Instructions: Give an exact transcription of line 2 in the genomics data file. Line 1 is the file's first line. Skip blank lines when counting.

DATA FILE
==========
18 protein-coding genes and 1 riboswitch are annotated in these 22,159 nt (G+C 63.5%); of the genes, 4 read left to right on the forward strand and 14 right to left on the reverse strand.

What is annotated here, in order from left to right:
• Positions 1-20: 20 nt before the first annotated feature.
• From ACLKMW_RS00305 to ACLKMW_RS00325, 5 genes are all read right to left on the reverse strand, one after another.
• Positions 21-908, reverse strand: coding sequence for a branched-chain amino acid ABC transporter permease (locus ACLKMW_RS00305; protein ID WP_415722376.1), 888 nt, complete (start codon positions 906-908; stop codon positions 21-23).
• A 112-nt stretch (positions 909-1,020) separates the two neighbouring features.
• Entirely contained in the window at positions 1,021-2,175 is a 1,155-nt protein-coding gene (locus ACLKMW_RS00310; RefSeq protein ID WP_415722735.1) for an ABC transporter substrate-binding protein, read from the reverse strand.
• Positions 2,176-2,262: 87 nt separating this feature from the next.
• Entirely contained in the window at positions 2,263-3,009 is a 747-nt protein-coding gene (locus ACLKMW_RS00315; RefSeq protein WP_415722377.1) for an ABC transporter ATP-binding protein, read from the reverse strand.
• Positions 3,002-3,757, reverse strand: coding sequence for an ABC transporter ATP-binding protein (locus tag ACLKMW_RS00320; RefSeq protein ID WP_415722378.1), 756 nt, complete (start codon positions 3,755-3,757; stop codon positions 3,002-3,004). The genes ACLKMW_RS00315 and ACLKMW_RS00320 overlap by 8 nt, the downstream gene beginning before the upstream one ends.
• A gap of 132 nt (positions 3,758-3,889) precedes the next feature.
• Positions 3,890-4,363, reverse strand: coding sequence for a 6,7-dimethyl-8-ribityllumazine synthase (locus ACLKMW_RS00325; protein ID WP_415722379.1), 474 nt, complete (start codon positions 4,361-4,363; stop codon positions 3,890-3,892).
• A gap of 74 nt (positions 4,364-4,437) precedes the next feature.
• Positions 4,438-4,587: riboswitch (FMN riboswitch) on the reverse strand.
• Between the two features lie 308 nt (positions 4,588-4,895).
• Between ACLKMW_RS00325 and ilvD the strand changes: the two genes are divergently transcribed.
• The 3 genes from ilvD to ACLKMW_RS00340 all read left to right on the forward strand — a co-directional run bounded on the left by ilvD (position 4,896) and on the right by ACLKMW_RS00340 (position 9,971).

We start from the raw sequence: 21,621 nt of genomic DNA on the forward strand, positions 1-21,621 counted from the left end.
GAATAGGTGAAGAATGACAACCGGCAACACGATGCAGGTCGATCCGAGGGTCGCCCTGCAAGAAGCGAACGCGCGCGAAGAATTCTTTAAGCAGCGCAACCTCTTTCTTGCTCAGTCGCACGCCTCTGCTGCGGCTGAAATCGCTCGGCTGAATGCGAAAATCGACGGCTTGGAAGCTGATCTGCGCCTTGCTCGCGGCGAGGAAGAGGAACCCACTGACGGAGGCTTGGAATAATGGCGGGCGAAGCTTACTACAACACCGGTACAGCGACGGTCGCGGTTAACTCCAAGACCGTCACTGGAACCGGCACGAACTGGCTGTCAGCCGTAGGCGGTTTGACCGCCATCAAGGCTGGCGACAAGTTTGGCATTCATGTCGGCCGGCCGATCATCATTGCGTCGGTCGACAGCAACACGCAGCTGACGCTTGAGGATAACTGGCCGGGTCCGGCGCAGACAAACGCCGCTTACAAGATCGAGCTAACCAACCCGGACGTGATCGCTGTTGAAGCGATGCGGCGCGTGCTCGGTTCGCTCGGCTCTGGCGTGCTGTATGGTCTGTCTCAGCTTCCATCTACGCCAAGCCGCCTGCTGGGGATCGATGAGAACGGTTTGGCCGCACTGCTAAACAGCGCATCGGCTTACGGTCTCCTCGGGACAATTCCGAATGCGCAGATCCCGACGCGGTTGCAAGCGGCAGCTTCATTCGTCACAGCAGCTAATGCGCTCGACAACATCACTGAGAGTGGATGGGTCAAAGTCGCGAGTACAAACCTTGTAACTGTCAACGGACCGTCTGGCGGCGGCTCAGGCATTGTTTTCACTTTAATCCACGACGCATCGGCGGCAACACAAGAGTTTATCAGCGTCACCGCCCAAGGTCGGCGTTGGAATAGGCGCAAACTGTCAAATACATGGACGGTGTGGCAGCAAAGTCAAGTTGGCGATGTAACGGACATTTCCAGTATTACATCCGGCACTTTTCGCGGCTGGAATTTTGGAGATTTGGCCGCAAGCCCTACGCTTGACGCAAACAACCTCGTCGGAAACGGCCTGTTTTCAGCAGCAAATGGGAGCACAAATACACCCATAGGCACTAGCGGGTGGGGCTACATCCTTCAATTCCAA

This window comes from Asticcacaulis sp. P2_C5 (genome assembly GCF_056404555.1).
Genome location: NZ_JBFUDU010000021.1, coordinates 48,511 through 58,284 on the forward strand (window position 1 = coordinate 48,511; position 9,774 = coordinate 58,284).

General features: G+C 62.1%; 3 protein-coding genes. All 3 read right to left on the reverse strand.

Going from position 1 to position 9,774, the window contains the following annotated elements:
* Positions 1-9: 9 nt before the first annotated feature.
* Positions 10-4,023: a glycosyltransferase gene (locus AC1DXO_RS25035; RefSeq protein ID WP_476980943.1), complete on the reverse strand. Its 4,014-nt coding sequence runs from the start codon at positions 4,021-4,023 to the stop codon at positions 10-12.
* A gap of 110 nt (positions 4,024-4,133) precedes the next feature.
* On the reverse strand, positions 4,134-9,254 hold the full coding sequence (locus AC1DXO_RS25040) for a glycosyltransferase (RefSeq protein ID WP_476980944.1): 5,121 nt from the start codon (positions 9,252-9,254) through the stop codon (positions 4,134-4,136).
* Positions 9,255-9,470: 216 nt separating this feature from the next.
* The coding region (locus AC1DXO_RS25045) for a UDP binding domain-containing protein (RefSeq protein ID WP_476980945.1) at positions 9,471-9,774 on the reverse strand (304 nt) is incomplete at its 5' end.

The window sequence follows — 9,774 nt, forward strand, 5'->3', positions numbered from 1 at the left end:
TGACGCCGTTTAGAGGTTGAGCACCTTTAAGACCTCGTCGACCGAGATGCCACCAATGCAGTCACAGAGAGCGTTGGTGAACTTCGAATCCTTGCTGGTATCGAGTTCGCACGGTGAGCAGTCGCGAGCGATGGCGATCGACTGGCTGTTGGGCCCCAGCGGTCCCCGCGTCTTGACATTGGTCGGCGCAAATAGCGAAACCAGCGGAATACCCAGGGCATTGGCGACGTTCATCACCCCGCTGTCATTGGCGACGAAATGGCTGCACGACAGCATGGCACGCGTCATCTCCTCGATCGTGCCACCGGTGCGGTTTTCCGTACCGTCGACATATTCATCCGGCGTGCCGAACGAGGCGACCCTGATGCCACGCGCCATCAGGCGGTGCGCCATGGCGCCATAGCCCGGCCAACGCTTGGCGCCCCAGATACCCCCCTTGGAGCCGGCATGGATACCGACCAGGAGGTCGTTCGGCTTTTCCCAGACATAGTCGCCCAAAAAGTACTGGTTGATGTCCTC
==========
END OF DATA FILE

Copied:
What is annotated here, in order from left to right: